ORLANDO, Fla. - Twenty-five years ago, a cold front set the stage for what would end up being the "Storm of the Century" for Central Florida.
The storm churned over the Gulf of Mexico, slowly moving into the Sunshine State overnight while many Floridians slept.
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The National Weather Service Melbourne office reported the "most intense weather occurred from 11 p.m. to 5 a.m." on March 12, 1993.
It brought a bag of severe weather from torrential rain, damaging winds, tornadoes, hail, storm surge along the coast, and even snow in the panhandle.
Reports showed one of the longest-lived tornadoes ravaged 31 miles of land from Lake to Volusia counties.
The National Weather Service reported a total of 15 tornadoes, 11 of which occurred in just two hours.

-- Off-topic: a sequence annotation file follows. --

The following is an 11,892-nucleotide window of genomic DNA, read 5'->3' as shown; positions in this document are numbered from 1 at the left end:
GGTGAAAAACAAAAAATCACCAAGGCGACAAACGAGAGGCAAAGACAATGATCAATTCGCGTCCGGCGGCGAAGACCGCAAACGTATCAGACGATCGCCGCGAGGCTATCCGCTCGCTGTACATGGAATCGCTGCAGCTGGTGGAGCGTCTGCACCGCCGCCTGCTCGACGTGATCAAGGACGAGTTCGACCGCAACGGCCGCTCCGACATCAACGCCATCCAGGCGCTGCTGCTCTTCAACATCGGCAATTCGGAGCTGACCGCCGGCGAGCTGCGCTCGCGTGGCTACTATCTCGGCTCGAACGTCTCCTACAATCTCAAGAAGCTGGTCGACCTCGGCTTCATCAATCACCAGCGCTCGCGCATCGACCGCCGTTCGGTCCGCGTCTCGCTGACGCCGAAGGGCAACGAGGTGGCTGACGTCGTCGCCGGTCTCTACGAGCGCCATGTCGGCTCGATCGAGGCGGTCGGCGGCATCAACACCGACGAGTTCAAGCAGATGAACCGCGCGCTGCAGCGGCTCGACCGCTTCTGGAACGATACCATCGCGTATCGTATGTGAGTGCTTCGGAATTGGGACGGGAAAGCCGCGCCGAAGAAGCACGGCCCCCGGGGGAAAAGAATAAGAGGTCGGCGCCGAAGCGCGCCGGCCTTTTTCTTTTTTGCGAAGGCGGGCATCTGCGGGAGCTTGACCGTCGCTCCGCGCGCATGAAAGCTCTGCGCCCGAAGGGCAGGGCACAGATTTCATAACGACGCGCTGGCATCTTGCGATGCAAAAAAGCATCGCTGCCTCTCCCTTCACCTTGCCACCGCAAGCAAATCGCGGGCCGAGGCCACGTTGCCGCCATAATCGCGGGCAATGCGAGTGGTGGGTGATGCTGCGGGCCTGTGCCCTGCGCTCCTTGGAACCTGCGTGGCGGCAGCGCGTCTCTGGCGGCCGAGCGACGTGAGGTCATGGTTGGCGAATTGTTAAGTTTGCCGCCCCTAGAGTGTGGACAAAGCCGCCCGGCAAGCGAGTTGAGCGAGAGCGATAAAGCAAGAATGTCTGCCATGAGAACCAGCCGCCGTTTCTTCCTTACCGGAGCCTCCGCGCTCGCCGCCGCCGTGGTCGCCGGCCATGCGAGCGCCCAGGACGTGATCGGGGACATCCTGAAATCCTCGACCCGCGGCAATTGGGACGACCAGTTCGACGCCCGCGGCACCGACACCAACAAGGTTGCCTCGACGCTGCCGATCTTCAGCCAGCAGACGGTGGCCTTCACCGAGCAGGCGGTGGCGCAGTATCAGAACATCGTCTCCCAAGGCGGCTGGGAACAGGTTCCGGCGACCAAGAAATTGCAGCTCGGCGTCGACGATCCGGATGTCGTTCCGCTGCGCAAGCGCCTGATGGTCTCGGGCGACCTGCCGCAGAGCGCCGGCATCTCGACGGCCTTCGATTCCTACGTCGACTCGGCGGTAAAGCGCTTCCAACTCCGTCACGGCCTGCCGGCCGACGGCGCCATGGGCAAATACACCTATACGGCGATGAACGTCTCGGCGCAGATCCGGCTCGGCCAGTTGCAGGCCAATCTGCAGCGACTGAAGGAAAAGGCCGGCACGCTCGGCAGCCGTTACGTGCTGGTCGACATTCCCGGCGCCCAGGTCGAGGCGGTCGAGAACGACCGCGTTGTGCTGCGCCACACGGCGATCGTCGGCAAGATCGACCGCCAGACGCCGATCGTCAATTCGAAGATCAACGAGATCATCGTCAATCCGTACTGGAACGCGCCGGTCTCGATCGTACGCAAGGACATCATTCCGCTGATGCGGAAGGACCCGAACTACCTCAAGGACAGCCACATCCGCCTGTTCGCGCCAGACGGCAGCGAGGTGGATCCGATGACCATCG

News 6 receptionist Karen Gehl recalls it was extra busy during that storm because there were more people in town.
"It was during Bike Week and I remember seeing bikers trying to get off I-4. They were pulling under the overpasses and sitting there to seek shelter from the hail. They didn't know where else to go," Gehl said.
She, too, was trying to get out of the mess.
The storm battered Central Florida for 18 hours resulting in over 40 deaths and causing and estimated $1.6 billion in damage making it one of the most costly storms of the 20th century.
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